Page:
The Psychotherapist: From Trainee to Professional

The first reading I ever completed for my three-year psychotherapy diploma program was in the summer before starting the certificate (In the UK we get our Postgraduate Certificate before we can progress to the Diploma). I can’t remember what book it was from, but the author seemed very determined to instill in the reader that any trainee counselor was going to need an incredibly strong support system (they called it an ‘anchor’) in order to survive this course. I thought they were being overdramatic. I read this aloud to my boyfriend-at-the-time’s mother and she stated that she expected her son to fulfill this role. He left before he had to, but that’s okay because by then I had my cat, Lucy.

Lucy became my anchor – my cat was the reason I got up to go to work so I could buy her food and treats. She was the only way I began to create any sense of attachment theory. I hesitate to describe her as a transitional object, but I can’t deny that I see myself very differently now than I did at the beginning of this course. I arrived believing I knew everything but was secretly terrified of having to sit with someone face-to-face instead of over the phone (my background is in peer support hotline work). What if they didn’t speak? What if I couldn’t help? What if I wasn’t good enough? I am now leaving this program fully aware of – and embracing – what I don’t know; yet feeling much more confident in my ability to sit with a client no matter what is brought – and survive a possible hour of silence with a stranger!

My journey to becoming a counselor began many years before that summer. At age 17, I was diagnosed with anxiety and depression. Fearful of speaking to my parents about it, I took myself off to the general practitioner surgery where I was prescribed Propanolol. The doctor was my mother’s own doctor when she was pregnant with me and thus he had always treated me as an extension of a family friend. By just giving me some pills, he managed to cement my idea that I was broken and needed to be fixed. It was only after I hated the pills (initially I hated the idea of them, but then I disliked the way they made me feel) that he suggested I look into counseling, which ironically made me feel even more broken. I didn’t know anything about counseling then, other than what I’d seen in films about psychoanalysis and that scared me. I made the appointment over the phone in my friend’s bedroom and ended up sneaking out of school every week for eight sessions of CBT – cognitive behavioral therapy.

I’ve been in and out of counseling ever since. My style of therapist and senses of accomplishment have varied, as have the labels I have acquired from different professionals. I’ve stomped my feet every step of the way. I’ve been angry at the system, angry at not feeling heard, angry at feeling that my age prevented me from being taken seriously. I’ve disagreed with nearly every label and fallen out with nearly every therapist. But I can’t argue that they’ve helped get me here. I can’t say they hindered me -just that it’s been an uphill battle. My counseling history has helped me now find therapists that I enjoy and taught me how to feel comfortable in my own practice for my own clients.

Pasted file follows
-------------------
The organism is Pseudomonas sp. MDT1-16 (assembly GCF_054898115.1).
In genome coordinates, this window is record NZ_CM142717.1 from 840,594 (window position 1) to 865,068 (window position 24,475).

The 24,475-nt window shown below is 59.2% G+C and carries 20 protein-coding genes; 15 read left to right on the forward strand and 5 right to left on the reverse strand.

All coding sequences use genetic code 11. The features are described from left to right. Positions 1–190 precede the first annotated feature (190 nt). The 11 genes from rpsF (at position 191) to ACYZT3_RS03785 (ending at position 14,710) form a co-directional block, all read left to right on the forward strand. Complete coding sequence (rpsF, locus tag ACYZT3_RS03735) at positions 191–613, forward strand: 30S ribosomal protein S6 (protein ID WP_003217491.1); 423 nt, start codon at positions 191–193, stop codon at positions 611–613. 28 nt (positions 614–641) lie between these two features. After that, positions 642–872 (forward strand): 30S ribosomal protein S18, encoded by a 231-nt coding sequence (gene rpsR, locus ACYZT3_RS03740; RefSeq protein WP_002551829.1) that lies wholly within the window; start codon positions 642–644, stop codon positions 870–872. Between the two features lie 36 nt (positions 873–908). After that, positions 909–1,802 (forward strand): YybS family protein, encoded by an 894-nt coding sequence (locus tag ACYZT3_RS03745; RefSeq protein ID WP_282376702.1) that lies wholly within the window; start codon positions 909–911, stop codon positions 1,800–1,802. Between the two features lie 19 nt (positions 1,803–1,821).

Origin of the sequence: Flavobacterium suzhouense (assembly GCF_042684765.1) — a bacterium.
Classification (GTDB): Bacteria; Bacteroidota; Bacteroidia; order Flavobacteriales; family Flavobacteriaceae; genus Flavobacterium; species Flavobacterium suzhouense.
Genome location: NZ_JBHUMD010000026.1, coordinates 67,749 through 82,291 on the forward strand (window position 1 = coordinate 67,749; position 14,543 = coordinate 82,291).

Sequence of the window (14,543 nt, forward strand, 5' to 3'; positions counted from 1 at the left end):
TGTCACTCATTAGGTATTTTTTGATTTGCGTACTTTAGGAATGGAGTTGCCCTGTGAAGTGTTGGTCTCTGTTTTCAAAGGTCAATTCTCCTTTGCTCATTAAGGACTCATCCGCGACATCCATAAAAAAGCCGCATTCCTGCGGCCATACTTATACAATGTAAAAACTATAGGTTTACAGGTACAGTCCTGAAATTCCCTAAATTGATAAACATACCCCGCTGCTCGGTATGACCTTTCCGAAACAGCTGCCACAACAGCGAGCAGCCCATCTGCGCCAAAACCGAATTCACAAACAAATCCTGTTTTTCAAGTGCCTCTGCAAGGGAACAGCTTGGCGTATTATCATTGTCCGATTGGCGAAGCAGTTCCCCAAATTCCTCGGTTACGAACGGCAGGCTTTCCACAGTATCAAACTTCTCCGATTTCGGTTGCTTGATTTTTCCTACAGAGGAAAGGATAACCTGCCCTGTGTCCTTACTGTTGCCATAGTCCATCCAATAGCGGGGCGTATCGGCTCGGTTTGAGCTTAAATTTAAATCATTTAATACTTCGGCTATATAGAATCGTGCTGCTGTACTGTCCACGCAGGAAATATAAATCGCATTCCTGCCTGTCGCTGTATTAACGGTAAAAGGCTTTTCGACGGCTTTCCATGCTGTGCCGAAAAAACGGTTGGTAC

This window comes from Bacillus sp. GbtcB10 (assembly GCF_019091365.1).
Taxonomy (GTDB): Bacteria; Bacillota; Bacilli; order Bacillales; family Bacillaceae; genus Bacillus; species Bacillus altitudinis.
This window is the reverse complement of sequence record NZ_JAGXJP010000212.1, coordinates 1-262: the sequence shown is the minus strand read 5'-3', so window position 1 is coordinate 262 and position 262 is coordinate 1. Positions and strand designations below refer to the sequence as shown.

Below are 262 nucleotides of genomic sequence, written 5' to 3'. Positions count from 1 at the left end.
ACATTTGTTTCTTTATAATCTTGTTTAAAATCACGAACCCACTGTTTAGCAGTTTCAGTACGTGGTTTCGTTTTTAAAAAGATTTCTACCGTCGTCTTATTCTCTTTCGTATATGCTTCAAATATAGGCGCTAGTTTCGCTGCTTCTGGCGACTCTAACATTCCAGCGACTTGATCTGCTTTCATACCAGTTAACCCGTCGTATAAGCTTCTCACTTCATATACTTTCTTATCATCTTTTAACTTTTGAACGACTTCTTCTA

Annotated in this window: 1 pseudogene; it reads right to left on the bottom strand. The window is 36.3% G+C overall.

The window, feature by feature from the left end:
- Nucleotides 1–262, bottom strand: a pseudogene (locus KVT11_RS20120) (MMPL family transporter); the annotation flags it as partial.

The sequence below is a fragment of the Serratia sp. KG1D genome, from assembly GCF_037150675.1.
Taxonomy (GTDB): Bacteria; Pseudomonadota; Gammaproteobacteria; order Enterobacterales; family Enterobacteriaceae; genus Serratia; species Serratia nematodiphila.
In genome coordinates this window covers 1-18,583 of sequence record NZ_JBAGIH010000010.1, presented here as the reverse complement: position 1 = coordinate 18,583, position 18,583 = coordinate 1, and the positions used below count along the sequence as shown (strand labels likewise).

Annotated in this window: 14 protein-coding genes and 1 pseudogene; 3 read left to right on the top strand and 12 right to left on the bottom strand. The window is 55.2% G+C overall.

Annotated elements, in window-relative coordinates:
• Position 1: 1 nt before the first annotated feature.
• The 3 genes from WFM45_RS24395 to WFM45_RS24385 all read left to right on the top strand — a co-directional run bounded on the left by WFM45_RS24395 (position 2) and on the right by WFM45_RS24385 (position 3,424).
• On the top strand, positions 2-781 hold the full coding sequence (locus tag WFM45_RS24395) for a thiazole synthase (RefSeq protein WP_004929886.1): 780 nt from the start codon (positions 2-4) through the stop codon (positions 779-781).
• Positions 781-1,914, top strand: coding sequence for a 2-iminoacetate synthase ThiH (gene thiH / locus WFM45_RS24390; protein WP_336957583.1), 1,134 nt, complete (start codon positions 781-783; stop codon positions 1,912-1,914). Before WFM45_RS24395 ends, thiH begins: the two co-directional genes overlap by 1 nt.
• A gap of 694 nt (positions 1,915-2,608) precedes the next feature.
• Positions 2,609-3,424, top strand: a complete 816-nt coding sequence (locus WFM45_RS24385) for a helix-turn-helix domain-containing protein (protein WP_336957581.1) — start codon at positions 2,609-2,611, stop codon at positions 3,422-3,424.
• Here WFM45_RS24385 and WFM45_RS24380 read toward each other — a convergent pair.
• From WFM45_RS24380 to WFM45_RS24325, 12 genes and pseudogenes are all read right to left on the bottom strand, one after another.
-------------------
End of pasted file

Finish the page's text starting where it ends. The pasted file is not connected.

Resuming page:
I began my course angry with the way the system worked, thinking that if only I could get my foot through the door with a qualification, I could attack it from the inside and perhaps gain a greater understanding about how people fall through the net or get left behind. I could help bridge the gap. I could help make this system work.

I’m still angry and I still want to change the system. However, when I was asked why I wanted to do my course, I originally refused to give this reason, because I thought it would be mocked or seen as naive. Whilst I can still see the possible naïveté in it, I don’t believe I could continue to do this job without that anger, without that strong desire to make sustainable mental health more accessible.

So it’s ok to be angry.

It’s also ok for me to say goodbye to my course. The three years have gone by in the longest blink. I notice in my client work, I’m always aware of making sure it’s okay for my clients to leave at the end of a session; can they return to the real world as their outside selves? I really value the time it may take them to put their outside faces back on and slip back into who they need to be. I’ve done this. I’ve cried my tears. My makeup is fixed. I’m okay to leave.

I’ve said before that I think this course is really more a driving test; I’m only going to learn to drive once I’ve passed. I have a whole new journey ahead of me to discover just what type of counselor I really am, once the reins have been cut. I’m really excited to start.

That first reading was right. This course has been testing and it has completely restructured how I view the world around me. But I think what it’s taught me most is to be my own anchor. Whilst Lucy is a wonderful companion to come home to and ride a train with, it’s me that I take everywhere I go. She cannot physically sit in a therapy room with me, although I can channel the self I provide to her to be the self I try to provide to my clients. But it’s me that I need to be able to rely upon – my knowledge and control of my selves that I need to have faith in. This has been difficult when also factoring in a long-term illness that means my body might not always be able to be relied upon and brain fog is never too far away. But I’ve done it. I’m here.

I’m ready to leave. I’m ready to pass. I’m ready to support my clients through their own versions of this journey. I’m also ready to continue learning in my own way. After seven years of university, I’m ready to let go of the ‘trainee’ title and embrace the ‘professional’ one.

 

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